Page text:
P47 Pilots Biographies, Last Name Starting With "B"
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Pilot Name Biography Summary
Earl R. Backus Was called to active duty Feb. 1943 and finished Pilot Training in Class of 44C at Luke Field, Phoenix, Arizona. After graduation was assigned Bruning, Neb. and transition in P47's. Remained as Instructor until assigned to 507th Fighter Group, 465tb Squadron. After training, was sent to Ie Shima where he flew 10 missions until the end of the war.
W.B. 'Tex' Badger Eight and Ninth Air Force in WWII. B-l7's, P-51's and P-47's. Fifth Air Force in Korea, F80's and F86's. WWII and Korea, Flew 156 missions. Tactical units served in with the USAAF and USAF were: 305th BG , 368th Fighter Group, 4th Fighter Group, 49th Fighter Group, 12th Fighter Wing, 506th Fighter Wing.
Robert T. (Bob) Bagby He trained in P47's at Cross City and Dale Mabry Fields, Florida and then joined the 341st FS Black Jack Squadron), 348th FG of the 5th AF in Brisbane, Australia in June 1943. Bob flew 78 combat missions in New Guinea (Port Moresby, Finchafen, Sador, Wakde and Biak) primarily as wingman to squadron CO's John Campbell and John Moore. Also privileged to fly wing to Neil Kirby on several occasions.
James K. Bain He flew 100 missions in P-47's beginning at Thruxton, England, transferred to Strip 1 near Omaha Beach on D+6. Nearly all missions were ground support, destroying bridges, railroads, supply routes, storage depots, tunnels and close support to Allied forces destroying tanks, weapons, and supplies.
Frank Baker After brief stops at Stone and Atcham, England he joined the 313th Fighter Squadron of the 50th Fighter Group in France. He flew 90 missions through V.E. Day. Most of the missions were close support attacks on various ground targets with a few B-26 escort missions thrown in. All of the missions took place in eastern France and southern Germany. He was awarded the Air Medal with 11 oak leaf clusters.
John M. Balason To relieve the boredom, Balason went down on the deck and blew up a locomotive he had observed at altitude. A few seconds after making his strafing pass he received a hit in his left wing tank and a fire started immediately in the cockpit. The paralyzing effect of the intense heat made climbing out of the cockpit impossible.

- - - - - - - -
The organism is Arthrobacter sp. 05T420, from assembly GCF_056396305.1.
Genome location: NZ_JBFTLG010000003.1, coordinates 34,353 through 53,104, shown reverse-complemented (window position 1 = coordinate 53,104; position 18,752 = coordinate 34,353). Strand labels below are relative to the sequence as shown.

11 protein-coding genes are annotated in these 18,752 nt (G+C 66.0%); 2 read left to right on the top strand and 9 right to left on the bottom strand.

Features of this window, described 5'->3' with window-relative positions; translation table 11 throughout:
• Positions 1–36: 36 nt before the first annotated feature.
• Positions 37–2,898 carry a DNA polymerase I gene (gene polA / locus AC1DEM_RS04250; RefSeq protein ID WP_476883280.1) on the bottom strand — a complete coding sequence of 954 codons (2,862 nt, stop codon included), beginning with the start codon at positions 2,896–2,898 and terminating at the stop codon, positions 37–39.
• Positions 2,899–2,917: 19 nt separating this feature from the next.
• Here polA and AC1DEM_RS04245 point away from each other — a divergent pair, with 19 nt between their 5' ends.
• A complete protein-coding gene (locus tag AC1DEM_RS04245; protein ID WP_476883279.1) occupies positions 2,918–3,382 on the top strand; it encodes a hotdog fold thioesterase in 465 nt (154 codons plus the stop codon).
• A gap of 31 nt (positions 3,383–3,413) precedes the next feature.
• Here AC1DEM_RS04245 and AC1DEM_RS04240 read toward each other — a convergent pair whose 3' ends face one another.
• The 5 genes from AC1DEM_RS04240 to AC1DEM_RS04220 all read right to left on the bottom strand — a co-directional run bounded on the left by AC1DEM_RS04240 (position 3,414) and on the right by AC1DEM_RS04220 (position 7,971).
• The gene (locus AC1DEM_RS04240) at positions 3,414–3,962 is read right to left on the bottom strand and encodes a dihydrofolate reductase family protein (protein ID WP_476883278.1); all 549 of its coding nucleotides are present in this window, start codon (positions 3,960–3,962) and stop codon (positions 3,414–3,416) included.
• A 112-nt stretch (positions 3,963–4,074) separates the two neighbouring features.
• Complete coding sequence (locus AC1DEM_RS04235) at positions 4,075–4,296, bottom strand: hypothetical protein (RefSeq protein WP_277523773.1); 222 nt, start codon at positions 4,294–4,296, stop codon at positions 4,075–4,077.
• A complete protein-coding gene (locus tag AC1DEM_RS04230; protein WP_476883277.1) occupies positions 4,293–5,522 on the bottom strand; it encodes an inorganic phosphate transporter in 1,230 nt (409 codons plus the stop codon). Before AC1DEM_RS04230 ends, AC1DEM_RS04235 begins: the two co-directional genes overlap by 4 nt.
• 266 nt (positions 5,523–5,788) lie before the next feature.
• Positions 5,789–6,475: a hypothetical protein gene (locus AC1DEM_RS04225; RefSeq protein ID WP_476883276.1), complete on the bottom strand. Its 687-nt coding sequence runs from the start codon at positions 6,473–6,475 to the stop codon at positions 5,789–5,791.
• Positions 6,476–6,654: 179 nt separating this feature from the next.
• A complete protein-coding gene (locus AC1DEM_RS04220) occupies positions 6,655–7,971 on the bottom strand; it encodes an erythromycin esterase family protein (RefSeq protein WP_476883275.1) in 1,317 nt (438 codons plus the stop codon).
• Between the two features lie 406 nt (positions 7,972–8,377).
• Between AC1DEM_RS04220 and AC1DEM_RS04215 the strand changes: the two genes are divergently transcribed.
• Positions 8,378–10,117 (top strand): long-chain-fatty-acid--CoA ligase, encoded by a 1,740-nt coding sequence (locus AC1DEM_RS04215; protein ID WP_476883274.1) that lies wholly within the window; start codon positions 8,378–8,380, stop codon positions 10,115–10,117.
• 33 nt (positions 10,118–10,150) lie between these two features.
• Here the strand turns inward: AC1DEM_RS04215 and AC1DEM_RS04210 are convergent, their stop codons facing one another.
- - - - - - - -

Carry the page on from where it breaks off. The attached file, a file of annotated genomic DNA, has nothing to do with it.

Paul Bangiola He enlisted as an aviation cadet in the United States Army Air Corps, June 30, 1942. He commenced training with the class of 431, and graduated with the class of 43J, from Spence Field, Moultrie, Georgia. After operational training through the Third Air Force in Perry, Florida, he was transferred overseas and joined the 57th Fighter Group, 66th Fighter Squadron, Naples, Italy, whereupon he participated in the transfer of the group from Naples to Corsica, and the commencement of "Operation Strangle."
Albert W. Barlow, Jr. He flew 69 escort and ground support missions. Destroyed one E/A (ME-I09). Was shot down on Sept. 8, 1944, and evaded enemy ground forces for 8 days. Was picked up by an American Recon. Unit behind the German lines. Was hospitalized until Feb. 1948, when he was medically retired with the rank of Capt. Awarded the Distinguished Flying Cross, Air Medal with four Oak Leaf Clusters, and Purple Heart.
Joseph C. Bates Shortly thereafter transferred to Field Service Div. under Erwin Hoenes, as a Tech Rep, working with Ed Bigelow, George Dade and many other great guys, to provide pilots transferring to the P-47 from trainers, flying hours, instructing crew chiefs and airforce personnel on use and maintenance of P-47 (there are no bad airplanes, only bad maintenance!).
Walter C. Beckham Tried for Air Corps flying school. Flunked physical. Too skinny. Tried again. Still too skinny. - but lost height (bend the knee) and made it. No college work. So three very hard days of "mental" exams. "Graduated in class of 41I.
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